Tuesday, January 18, 2011

Diamond in the Rough

Stillaguamish River near Granite Falls
Recently, I was talking to someone who had lived in the Seattle area all her life, but said she was really sick of the weather. While it's true that it often either rains or is cloudy in Seattle, there are some great advantages to the weather here. For example, unlike places like Colorado (I'm not picking on CO, in fact I would love to live in their cold and dry climate), there is a lot of green in Seattle all year, even in winter.

From the Douglas Firs and pines to the Salal and Oregon Grape and moss, there is likely to be a palette full of different shades of green most anywhere you look. I have heard that Eskimos have a plethora of words for snow; we have a similar quantity of shades of green.
Iris in bloom on NW 80th St

And then there are the unusual and unexpected, yet totally welcome oddities of nature. Those times in the season when you wish you saw a flower blooming, but no flower in its right mind should actually be blooming. But there it is! A spot of blue with yellow stripes catches your eye amongst the tall grasses in a garden in front of a house on a busy street. An Iris in January? I bent down to see that it was, indeed, anchored to the earth and had not fallen from a passing bouquet. An Iris in January – what a wonderful sight!

This is one more reason to love Seattle in winter.

Sunday, January 2, 2011

The Start of 2011

The first clue that something out of the ordinary was up at the beach on Whidbey Island was the long line of cars parked along the road. Hoping to go for a New Year's Day stroll, the innkeeper had given us directions to Double Bluff Beach and as we arrived, I figured she had pointed us to a very well-loved beach and a long-standing New Year's Day tradition. It turned out it was both of those things, but not at all what we expected of the latter. After parking, we walked toward a throng of people, noting an ambulance and hearing upbeat music booming. Then I heard someone say my name; it was Kay, a friend from COGS who was walking with her fiance.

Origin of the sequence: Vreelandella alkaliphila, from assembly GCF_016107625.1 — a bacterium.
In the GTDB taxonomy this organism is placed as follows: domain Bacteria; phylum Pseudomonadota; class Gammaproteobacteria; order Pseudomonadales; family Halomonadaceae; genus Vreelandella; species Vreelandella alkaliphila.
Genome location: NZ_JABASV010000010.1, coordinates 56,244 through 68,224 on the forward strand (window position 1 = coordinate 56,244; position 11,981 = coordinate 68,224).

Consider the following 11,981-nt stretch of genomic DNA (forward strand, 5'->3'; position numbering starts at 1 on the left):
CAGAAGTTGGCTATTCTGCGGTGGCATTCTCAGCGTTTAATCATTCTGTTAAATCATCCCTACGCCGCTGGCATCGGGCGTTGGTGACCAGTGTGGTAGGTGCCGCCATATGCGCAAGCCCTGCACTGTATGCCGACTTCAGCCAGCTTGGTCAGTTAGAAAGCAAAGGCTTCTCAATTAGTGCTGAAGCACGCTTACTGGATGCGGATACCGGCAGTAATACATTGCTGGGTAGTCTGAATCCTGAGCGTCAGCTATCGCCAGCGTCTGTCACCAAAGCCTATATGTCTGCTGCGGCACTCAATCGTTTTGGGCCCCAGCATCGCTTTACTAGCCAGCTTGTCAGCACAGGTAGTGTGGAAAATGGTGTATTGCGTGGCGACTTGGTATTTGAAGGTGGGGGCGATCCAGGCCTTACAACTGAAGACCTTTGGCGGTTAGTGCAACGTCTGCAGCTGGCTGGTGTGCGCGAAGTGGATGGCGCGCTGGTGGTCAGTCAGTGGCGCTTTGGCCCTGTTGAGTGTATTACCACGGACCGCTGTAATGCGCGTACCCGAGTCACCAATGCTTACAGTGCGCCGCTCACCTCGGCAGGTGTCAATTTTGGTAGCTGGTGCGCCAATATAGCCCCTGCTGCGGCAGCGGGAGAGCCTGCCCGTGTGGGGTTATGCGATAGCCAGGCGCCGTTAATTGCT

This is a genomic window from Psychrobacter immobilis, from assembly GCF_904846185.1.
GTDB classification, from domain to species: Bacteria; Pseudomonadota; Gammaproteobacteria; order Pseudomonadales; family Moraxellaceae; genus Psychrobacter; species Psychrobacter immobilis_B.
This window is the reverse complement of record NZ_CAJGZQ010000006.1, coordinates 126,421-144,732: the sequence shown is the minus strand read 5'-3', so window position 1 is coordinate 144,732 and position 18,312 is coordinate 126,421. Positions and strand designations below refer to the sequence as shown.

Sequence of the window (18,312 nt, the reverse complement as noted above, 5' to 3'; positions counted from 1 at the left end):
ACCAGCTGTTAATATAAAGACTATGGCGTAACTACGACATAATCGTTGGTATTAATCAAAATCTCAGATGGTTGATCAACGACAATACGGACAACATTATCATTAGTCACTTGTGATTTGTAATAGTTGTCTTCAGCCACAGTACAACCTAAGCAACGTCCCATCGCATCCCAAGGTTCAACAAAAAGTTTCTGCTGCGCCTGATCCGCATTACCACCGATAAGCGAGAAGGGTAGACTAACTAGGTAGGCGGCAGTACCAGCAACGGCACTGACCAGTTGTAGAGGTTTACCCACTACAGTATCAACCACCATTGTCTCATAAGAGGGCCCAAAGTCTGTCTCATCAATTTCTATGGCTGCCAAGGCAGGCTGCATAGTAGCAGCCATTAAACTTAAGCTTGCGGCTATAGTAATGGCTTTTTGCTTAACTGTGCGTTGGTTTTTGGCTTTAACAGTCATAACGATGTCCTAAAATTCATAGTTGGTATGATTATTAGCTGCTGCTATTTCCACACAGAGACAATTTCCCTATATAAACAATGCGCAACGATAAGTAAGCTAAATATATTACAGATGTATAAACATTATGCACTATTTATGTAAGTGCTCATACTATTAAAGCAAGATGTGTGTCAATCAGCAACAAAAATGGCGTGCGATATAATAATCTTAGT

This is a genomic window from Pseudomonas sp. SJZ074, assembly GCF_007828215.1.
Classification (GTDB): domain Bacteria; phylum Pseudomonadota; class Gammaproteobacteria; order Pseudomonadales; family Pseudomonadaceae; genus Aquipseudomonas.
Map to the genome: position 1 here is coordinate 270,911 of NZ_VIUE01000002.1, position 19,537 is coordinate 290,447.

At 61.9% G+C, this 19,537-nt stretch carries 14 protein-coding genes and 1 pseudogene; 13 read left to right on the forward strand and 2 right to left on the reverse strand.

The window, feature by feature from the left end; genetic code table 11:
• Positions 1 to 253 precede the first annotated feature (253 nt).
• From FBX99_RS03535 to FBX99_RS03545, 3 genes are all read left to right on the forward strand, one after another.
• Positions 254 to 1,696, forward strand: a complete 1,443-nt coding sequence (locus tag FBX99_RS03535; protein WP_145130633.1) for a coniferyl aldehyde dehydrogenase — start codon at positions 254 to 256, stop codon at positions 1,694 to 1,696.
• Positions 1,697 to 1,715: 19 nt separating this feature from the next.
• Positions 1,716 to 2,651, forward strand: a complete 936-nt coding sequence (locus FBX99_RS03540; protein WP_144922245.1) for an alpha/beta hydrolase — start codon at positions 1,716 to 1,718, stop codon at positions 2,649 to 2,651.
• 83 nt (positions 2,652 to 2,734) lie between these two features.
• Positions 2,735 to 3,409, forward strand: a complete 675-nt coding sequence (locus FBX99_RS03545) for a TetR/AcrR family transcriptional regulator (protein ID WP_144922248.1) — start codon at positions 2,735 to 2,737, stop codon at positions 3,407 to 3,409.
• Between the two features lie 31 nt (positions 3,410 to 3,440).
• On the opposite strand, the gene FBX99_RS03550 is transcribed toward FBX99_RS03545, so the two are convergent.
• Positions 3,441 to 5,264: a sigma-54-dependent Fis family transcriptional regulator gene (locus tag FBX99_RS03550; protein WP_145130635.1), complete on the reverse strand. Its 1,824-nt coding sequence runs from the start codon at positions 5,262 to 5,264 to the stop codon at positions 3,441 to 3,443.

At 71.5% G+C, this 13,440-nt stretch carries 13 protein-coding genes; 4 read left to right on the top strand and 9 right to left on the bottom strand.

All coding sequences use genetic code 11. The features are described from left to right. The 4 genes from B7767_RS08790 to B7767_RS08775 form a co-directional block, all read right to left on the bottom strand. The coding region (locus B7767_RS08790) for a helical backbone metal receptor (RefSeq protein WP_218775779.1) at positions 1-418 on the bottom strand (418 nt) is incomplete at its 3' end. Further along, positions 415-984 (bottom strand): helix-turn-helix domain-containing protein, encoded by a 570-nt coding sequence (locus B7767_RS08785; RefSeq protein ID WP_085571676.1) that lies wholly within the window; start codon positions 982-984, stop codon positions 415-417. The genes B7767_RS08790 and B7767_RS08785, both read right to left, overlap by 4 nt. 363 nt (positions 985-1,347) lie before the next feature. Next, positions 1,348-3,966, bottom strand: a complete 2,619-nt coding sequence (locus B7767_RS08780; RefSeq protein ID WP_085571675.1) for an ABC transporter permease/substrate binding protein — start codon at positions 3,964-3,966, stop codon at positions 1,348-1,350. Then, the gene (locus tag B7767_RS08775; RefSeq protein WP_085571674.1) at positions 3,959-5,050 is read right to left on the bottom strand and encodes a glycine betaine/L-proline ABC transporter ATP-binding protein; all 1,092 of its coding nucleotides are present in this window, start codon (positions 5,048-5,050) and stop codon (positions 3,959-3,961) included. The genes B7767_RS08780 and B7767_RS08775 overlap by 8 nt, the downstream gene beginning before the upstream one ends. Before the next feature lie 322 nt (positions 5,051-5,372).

I asked her for enlightenment and she lifted her sweater to reveal a swimsuit. We had stumbled into the Double Bluff Polar Bear Plunge and we were prepared: we had our own accessories... cameras. At a temperature of 35 degrees with sunny skies, this was going to be fun to photograph with high shutter speeds and long lenses, capturing the speed of the exit of swimmers from the water, as well as the assortment of characters. 

Different groups of people had different strategies for preparing to plunge themselves in the 50-degree water. A group of guys were running around shirtless in their shorts and sneakers, a few bathers were changing into their suits on the beach (nothing to look at – think "well-insulated") and Kay and Dave were bundled in layers, protecting their precious body heat until the last moment. High Noon came and with it, a blast from an air-horn and a bit of confusion from the plungers (what, no countdown?). Their moment had come rather unceremoniously but aside from initial confusion, they all knew what to do... strip down and run in.

My focus was on Kay, as supportive as I could be without getting wet, and making sure she made good on her promise to dunk up to her neck – she did! A few shots toward the main crowd, then back at Kay as she was exiting. And what did she say upon her exit, was it celebratory or enlightening? She swore, "Oh Shit!"  And with those words, the new year of 2011 begins.